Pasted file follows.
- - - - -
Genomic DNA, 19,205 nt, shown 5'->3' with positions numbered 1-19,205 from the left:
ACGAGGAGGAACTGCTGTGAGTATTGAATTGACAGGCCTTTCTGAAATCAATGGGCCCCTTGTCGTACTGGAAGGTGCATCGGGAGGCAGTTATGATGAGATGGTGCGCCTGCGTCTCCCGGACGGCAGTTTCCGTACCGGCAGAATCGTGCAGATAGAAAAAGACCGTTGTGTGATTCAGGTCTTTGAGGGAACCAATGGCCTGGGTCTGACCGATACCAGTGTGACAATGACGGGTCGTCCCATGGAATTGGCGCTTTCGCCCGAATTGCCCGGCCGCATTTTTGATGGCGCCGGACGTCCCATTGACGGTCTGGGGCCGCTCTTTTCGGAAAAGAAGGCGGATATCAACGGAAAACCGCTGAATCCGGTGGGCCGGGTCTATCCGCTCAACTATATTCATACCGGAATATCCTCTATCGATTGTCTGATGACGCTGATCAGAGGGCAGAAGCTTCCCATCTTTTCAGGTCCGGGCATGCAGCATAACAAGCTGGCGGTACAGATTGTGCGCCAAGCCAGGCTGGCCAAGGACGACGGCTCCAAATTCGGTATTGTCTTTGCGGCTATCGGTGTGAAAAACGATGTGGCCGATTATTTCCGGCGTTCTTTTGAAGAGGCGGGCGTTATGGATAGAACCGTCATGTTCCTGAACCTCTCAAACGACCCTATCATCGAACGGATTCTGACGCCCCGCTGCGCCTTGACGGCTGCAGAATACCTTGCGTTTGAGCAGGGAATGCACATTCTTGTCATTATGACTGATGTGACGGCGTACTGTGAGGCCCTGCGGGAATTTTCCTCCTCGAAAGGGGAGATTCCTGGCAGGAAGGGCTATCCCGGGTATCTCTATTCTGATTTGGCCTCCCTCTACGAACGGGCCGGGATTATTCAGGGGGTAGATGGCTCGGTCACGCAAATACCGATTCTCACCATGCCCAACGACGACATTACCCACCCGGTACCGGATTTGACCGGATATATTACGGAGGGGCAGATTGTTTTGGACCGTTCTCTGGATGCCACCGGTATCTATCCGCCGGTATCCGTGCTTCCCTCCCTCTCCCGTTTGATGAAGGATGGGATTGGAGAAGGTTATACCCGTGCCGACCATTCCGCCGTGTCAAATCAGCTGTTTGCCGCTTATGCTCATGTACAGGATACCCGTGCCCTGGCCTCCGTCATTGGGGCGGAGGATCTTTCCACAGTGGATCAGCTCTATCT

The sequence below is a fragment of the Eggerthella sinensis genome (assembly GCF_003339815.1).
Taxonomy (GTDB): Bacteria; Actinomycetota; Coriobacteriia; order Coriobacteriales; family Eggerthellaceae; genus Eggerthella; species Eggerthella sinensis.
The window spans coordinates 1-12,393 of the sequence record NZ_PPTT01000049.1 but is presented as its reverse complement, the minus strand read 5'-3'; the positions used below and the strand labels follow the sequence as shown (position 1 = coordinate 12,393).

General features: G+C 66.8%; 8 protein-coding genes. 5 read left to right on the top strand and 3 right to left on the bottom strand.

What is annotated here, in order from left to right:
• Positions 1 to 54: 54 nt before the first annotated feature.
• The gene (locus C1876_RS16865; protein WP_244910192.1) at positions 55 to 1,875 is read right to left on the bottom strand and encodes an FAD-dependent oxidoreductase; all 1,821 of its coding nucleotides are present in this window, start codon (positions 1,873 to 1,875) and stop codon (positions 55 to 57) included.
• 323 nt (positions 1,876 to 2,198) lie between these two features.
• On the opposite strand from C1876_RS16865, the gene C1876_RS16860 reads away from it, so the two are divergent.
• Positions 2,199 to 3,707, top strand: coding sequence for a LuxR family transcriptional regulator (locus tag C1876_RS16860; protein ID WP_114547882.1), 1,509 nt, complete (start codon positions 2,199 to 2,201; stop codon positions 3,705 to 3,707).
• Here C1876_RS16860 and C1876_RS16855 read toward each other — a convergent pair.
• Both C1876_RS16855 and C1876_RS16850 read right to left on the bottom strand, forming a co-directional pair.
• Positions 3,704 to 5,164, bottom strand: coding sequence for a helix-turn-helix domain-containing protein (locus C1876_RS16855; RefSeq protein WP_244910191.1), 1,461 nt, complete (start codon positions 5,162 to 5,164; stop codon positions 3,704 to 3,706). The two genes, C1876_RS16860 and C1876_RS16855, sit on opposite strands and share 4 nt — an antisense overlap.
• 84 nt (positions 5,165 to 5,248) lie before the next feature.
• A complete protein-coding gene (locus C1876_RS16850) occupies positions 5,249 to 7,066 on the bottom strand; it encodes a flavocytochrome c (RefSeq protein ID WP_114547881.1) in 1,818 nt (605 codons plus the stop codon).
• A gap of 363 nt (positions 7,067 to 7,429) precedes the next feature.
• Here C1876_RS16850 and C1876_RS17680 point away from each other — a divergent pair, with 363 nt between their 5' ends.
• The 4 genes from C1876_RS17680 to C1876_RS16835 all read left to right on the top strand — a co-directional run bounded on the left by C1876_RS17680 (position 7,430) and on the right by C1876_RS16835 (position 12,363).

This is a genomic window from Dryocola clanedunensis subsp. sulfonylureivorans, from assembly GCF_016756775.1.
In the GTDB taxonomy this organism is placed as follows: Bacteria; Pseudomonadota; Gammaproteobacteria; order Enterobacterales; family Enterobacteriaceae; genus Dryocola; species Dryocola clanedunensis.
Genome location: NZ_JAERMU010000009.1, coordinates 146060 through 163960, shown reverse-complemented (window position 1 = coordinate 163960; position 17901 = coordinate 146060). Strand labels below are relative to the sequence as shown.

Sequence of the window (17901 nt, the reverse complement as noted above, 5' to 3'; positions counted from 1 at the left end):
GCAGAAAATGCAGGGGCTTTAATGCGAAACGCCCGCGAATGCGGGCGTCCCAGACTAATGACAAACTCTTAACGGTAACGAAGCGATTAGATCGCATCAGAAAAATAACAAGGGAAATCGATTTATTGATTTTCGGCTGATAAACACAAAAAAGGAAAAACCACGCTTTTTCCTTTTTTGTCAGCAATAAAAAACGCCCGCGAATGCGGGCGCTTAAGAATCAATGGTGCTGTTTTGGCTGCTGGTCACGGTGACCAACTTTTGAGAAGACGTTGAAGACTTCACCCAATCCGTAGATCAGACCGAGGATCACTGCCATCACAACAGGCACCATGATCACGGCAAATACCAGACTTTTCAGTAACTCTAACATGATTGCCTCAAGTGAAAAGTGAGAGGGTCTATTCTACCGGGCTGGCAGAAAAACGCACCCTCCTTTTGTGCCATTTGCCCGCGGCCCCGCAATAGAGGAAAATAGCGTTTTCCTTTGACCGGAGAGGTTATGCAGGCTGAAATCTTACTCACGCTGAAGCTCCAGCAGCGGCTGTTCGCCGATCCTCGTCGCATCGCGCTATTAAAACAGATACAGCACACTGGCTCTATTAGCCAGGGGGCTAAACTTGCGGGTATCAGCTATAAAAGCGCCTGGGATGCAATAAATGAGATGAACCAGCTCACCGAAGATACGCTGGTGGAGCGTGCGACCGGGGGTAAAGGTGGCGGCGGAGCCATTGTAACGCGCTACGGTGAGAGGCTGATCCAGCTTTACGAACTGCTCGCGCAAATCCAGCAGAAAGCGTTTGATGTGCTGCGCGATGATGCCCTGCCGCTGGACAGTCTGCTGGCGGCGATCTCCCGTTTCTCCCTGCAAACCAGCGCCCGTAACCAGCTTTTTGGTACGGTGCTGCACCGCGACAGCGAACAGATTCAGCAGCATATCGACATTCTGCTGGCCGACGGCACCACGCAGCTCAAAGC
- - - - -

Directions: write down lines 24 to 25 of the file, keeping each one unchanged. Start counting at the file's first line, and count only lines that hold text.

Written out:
Sequence of the window (17901 nt, the reverse complement as noted above, 5' to 3'; positions counted from 1 at the left end):
GCAGAAAATGCAGGGGCTTTAATGCGAAACGCCCGCGAATGCGGGCGTCCCAGACTAATGACAAACTCTTAACGGTAACGAAGCGATTAGATCGCATCAGAAAAATAACAAGGGAAATCGATTTATTGATTTTCGGCTGATAAACACAAAAAAGGAAAAACCACGCTTTTTCCTTTTTTGTCAGCAATAAAAAACGCCCGCGAATGCGGGCGCTTAAGAATCAATGGTGCTGTTTTGGCTGCTGGTCACGGTGACCAACTTTTGAGAAGACGTTGAAGACTTCACCCAATCCGTAGATCAGACCGAGGATCACTGCCATCACAACAGGCACCATGATCACGGCAAATACCAGACTTTTCAGTAACTCTAACATGATTGCCTCAAGTGAAAAGTGAGAGGGTCTATTCTACCGGGCTGGCAGAAAAACGCACCCTCCTTTTGTGCCATTTGCCCGCGGCCCCGCAATAGAGGAAAATAGCGTTTTCCTTTGACCGGAGAGGTTATGCAGGCTGAAATCTTACTCACGCTGAAGCTCCAGCAGCGGCTGTTCGCCGATCCTCGTCGCATCGCGCTATTAAAACAGATACAGCACACTGGCTCTATTAGCCAGGGGGCTAAACTTGCGGGTATCAGCTATAAAAGCGCCTGGGATGCAATAAATGAGATGAACCAGCTCACCGAAGATACGCTGGTGGAGCGTGCGACCGGGGGTAAAGGTGGCGGCGGAGCCATTGTAACGCGCTACGGTGAGAGGCTGATCCAGCTTTACGAACTGCTCGCGCAAATCCAGCAGAAAGCGTTTGATGTGCTGCGCGATGATGCCCTGCCGCTGGACAGTCTGCTGGCGGCGATCTCCCGTTTCTCCCTGCAAACCAGCGCCCGTAACCAGCTTTTTGGTACGGTGCTGCACCGCGACAGCGAACAGATTCAGCAGCATATCGACATTCTGCTGGCCGACGGCACCACGCAGCTCAAAGC